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Forests in Colorado Also Facing Scourge From Fires

July 21, 2008

By Hazlehurst, John

While insects and disease alter ecosystems over many years, severe wildfires can destroy entire forests in a few days.

The 2002 Hayman fire burned 138,000 acres in less than 10 days — and the conditions that produced that fire are present in 36 percent of the local forest.

“The forested areas surrounding Woodland Park have been identified as a unique and serious fire hazard to the residents of Teller County,” according to the The Catamount Landscape Assessment.

Driven by periodic drought and elevated temperatures, the annual number of wildfires in Colorado has increased from an average of 457 fires per year during the 1960s to 2,575 during the 2000s.

The average number of acres burned annually also has increased from 8,170 acres per year during the 1960s to 88,737 acres during the 2000s.

As populations increase within and along the periphery of the forest, fires increase as well. The droughts of the last decade have created forests with low moisture content which, in transient conditions of high temperature/wind velocity, are vulnerable to severe wildfires.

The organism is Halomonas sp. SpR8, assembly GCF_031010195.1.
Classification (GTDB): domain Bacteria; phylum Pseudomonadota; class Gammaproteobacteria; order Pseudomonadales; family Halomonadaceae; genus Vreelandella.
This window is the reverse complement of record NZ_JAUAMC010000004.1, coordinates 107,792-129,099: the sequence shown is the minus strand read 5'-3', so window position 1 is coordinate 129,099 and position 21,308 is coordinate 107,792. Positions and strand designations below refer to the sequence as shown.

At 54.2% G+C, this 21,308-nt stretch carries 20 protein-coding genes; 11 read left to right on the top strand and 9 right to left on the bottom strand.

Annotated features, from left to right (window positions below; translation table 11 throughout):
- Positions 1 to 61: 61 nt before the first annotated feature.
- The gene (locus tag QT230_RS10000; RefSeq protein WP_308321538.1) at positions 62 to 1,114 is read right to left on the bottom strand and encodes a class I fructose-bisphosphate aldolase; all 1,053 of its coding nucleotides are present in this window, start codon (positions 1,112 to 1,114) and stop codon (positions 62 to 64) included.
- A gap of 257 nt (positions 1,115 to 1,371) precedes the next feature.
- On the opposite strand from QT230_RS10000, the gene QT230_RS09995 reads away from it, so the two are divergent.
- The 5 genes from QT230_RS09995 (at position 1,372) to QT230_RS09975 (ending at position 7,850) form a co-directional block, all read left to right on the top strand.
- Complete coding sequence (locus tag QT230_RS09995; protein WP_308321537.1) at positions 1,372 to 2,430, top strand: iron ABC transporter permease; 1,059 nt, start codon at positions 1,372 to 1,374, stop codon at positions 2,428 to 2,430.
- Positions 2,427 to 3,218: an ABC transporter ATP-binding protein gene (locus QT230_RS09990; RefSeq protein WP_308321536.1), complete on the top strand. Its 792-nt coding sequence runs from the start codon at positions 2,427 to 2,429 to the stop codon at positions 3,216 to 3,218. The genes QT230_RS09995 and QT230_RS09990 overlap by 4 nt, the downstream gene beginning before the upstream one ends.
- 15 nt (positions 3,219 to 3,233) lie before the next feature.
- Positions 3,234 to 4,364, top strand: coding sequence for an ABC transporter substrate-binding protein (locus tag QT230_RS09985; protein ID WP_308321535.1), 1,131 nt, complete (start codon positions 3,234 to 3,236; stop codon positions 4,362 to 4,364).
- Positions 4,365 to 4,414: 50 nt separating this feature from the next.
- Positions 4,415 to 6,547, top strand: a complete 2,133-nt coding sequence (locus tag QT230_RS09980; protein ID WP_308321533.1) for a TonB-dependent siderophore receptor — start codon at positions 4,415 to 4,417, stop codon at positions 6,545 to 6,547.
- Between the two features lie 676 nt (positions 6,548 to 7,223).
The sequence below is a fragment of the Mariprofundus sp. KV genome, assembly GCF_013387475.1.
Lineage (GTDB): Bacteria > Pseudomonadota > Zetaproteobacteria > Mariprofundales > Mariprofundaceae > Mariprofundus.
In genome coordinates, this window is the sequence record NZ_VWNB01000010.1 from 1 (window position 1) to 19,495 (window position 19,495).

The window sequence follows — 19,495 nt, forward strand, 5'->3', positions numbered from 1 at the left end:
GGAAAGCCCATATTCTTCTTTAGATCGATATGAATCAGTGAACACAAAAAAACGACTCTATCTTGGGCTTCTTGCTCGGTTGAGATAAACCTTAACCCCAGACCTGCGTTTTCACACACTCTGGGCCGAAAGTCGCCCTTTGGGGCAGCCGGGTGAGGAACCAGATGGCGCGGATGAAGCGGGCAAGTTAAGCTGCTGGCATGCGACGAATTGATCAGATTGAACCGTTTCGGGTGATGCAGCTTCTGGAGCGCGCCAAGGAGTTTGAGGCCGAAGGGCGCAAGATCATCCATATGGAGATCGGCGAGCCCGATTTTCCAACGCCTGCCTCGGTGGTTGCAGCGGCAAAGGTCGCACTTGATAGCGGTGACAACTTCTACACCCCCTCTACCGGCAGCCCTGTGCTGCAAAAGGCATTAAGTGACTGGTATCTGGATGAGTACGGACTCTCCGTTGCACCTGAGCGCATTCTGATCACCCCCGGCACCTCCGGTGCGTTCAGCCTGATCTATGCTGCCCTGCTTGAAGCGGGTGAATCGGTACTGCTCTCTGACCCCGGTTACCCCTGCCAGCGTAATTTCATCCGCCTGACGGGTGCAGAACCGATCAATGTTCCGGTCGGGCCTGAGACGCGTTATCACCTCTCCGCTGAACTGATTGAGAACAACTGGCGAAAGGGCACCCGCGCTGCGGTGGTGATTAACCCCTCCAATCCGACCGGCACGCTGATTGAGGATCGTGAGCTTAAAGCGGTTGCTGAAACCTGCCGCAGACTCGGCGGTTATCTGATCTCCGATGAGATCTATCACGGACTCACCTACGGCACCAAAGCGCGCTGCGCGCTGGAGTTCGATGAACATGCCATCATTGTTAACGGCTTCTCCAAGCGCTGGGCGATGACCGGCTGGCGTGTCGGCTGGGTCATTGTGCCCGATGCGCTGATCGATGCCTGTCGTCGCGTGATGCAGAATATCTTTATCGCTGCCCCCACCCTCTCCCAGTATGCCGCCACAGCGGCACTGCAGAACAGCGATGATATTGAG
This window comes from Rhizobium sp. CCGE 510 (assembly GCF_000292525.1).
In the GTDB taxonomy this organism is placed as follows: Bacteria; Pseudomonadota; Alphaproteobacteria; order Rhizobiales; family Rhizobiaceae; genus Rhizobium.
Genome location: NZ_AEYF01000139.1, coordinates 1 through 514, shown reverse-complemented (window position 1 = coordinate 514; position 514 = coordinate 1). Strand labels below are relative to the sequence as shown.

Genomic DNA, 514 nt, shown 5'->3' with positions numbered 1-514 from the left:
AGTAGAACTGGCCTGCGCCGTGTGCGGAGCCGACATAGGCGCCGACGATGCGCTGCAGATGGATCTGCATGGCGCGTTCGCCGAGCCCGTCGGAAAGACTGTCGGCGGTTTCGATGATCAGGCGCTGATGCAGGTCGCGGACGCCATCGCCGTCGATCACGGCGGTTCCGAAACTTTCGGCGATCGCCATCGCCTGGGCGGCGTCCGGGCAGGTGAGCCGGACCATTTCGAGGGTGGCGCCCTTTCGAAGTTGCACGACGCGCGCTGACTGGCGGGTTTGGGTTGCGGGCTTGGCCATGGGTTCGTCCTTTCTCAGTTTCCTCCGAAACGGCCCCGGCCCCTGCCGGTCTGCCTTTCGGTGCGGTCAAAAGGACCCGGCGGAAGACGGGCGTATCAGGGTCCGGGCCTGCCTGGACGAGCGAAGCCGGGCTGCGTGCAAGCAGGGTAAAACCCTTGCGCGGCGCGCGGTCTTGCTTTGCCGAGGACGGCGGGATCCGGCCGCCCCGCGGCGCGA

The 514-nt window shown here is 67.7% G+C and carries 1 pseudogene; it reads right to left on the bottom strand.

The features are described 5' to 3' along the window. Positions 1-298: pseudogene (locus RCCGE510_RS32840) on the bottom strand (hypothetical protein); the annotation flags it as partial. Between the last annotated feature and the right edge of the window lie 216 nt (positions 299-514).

Such stressed forests are correspondingly more vulnerable to insects and disease.

Unless the state’s forests benefit from a changed microclimate, characterized by wetter, cooler summers and periods of extreme winter cold, they will remain vulnerable to fire, disease and insect attack.

And Summit County can expect a major conflagration in the near future.

“For lodgepole forests, that’s the way it works,” said Brent Botts, district ranger for the Forest Service. “Fire is the way they regenerate — the seeds aren’t released from the cones unless the trees burn — and burn they will. Even if they’re next to a ski area.”

Credit: John Hazlehurst

(Copyright 2008 Dolan Media Newswires)

(c) 2008 Colorado Springs Business Journal, The. Provided by ProQuest Information and Learning. All rights Reserved.




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